Let's talk about casting, for a moment, because there's a lot to talk about there.

Tobey Maguire never felt like Spiderman, he felt like a caricature of Spiderman, often a very cardboardy one. He kind of bounced from character moment to character moment in an almost turgidly bland way, and this was not helped by having a frankly uninspiring supporting cast of That Guy Who Would Later Star In The Weird Men's Rights Activist Wizard of Oz Film And Who I Remember Literally Nothing Else About and Kirsten Dunst, for whom I don't have any good jokes about right now because it's genuinely a struggle to remember anything about her.

This is not true of Andrew Garfield. He makes an excellent Spiderman – he captures the essence of Peter Parker in every way: How he speaks, how he moves in and out of suit, in his expressions. Some of the credit for this should also go to the scriptwriters, who wrote in Peter Parker's wit, his wisecracking, which is a large part of the character and which the Tobey Maguire films often forgot.

Garfield is also assisted by a very good supporting cast. There's no Harry Osborn in sight, although I gather he's in the second film, but Emma Stone makes an excellent Gwen Stacy, being sharp and witty and thoroughly interesting to watch. I enjoyed every single scene she was in, and my heart skipped a beat when Peter threw her out a window and caught her with some webbing because, um. Er. That's – less said about scenarios involving falling and webbing lines the better.

Quick, a distraction!

She's not the only one, either. Denis Leary plays the role of her gruff father perfectly, Chris Zylka makes a perfectly adequate Flash who I hope to see more of, and Rhys Ifans … is Rhys Ifans. Rhys Ifans is always excellent, and he does very well at being both 'benevolent scientist' and 'angry lizard creature' here, although his accent is – um. I didn't actually realise he was trying to put on an American accent until several scenes in, let's put it that way.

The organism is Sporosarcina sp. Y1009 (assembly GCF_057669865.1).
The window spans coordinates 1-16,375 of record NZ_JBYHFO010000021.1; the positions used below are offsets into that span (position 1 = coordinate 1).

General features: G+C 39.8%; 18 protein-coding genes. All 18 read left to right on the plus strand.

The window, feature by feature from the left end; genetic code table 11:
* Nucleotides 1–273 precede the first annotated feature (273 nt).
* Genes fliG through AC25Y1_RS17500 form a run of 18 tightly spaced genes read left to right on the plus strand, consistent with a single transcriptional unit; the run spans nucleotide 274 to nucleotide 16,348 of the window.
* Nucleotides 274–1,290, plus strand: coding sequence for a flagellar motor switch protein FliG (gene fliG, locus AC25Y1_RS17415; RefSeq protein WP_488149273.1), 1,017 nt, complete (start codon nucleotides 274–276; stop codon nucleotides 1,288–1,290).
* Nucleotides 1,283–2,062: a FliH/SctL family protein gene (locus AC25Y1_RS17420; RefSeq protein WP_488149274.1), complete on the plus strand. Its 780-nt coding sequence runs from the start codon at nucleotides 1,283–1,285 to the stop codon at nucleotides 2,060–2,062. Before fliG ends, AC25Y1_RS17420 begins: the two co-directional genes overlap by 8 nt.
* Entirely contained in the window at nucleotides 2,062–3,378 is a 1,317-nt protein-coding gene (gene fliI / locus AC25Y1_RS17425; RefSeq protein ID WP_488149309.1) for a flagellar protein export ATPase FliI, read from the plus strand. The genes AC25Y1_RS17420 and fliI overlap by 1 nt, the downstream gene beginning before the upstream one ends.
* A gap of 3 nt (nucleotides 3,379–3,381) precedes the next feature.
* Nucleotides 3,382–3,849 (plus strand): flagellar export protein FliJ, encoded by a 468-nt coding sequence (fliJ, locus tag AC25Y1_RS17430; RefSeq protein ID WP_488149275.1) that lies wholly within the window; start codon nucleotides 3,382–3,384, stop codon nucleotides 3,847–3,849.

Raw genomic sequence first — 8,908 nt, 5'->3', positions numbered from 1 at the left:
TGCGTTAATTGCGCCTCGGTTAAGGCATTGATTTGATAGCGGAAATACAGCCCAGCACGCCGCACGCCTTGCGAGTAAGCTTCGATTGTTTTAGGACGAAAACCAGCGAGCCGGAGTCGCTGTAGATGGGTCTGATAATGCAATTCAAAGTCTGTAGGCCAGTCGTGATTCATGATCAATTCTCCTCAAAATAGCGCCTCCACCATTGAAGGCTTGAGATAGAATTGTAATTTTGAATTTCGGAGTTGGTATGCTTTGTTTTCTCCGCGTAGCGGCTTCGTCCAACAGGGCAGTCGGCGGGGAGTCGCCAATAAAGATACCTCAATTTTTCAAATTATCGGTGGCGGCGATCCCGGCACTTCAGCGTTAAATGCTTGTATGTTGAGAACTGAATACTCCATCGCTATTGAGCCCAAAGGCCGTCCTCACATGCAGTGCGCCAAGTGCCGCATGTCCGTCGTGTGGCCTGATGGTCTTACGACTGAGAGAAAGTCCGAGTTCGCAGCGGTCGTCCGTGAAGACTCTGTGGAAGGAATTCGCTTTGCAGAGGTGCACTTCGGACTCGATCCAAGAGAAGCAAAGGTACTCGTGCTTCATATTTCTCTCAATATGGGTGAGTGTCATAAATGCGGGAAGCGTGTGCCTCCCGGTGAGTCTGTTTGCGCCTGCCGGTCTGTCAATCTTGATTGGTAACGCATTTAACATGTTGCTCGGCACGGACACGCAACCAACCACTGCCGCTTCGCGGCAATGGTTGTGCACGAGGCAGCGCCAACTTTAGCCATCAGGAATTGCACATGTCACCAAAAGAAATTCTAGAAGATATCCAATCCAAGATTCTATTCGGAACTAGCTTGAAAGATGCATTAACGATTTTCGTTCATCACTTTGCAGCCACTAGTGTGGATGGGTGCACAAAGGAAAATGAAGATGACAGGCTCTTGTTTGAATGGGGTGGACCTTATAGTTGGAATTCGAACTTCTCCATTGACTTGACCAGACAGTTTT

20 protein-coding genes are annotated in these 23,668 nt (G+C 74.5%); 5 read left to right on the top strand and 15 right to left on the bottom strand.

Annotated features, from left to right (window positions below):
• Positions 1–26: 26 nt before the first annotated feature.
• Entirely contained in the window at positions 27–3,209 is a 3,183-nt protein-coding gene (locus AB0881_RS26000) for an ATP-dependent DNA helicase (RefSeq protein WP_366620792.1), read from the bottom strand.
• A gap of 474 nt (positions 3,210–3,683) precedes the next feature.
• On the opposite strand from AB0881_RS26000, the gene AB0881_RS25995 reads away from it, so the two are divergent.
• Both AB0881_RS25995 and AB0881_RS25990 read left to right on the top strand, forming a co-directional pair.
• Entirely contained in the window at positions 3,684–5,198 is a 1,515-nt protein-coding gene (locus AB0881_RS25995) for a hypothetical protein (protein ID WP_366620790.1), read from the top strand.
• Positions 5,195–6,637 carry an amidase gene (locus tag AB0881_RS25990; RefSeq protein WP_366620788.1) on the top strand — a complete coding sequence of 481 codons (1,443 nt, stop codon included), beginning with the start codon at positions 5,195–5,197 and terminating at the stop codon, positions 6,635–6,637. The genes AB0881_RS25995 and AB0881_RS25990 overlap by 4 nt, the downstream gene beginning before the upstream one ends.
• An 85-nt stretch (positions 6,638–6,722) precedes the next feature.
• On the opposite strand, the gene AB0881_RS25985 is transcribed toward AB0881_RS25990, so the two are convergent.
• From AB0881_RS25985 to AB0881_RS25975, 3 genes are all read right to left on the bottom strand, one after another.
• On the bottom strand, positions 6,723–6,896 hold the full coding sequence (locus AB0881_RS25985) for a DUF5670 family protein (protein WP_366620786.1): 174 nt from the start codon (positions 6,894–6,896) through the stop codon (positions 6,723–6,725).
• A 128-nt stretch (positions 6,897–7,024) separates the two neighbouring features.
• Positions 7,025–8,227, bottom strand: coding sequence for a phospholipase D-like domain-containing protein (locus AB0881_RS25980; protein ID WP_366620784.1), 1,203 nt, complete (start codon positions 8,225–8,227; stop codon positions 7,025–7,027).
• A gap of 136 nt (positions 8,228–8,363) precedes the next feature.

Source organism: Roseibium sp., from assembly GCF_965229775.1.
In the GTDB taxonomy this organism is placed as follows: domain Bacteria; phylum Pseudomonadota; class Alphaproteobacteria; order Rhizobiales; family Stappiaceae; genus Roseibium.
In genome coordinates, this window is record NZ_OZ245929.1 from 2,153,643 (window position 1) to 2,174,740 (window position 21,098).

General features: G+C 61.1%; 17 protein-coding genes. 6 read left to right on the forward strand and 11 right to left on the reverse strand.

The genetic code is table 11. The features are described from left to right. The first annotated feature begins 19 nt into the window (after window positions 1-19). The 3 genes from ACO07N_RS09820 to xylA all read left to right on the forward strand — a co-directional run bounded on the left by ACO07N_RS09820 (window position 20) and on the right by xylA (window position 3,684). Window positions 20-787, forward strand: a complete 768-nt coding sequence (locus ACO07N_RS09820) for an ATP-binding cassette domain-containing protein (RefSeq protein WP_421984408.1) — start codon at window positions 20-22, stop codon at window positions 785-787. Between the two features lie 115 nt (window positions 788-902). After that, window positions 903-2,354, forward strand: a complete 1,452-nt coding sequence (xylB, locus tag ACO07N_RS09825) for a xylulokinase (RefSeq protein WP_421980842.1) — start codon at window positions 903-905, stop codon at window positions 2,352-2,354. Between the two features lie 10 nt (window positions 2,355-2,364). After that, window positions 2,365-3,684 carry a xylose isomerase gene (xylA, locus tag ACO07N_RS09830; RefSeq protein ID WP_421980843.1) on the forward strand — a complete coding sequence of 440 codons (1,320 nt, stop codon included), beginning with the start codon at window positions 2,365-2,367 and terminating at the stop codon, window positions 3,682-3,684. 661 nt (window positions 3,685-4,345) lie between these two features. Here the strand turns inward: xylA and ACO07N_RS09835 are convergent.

'Am I from Wales or Florida? You'll never know, Mister Parker.'
- Doctor Curtis Connors.

I always feel a little guilty saying that a film is 'solid' or 'competently made', because it feels like a back-handed compliment, a way of saying 'there is nothing special here, but it was enjoyable.' The Amazing Spiderman is solid, though, and competently made, and that's special in and of itself, because making a good film is really hard – harder than we often give film produers credit for. People have been given easier material to adapt and failed miserably at making even a passable film before, cough 2013 Romeo and Juliet, cough The Lorax, cough cough The Dark Knight Rises cough. It's a fun film with a lot of genuinely touching moments, and I think that's all you can ask for from a Spiderman film. He's a fun character, after all, that's his point, and it's a large part of why he's such an enduring figure in pop culture. It's a large part of why it's such a shame he's not going to be joining the Avengers, they could use someone else who's good fun.

I'm still bewildered as to why there's no good Spiderman video games, though. I played Spiderman: Edge of Time, it was – it was not good, guys.

How does that even happen? 

No comments:

Post a Comment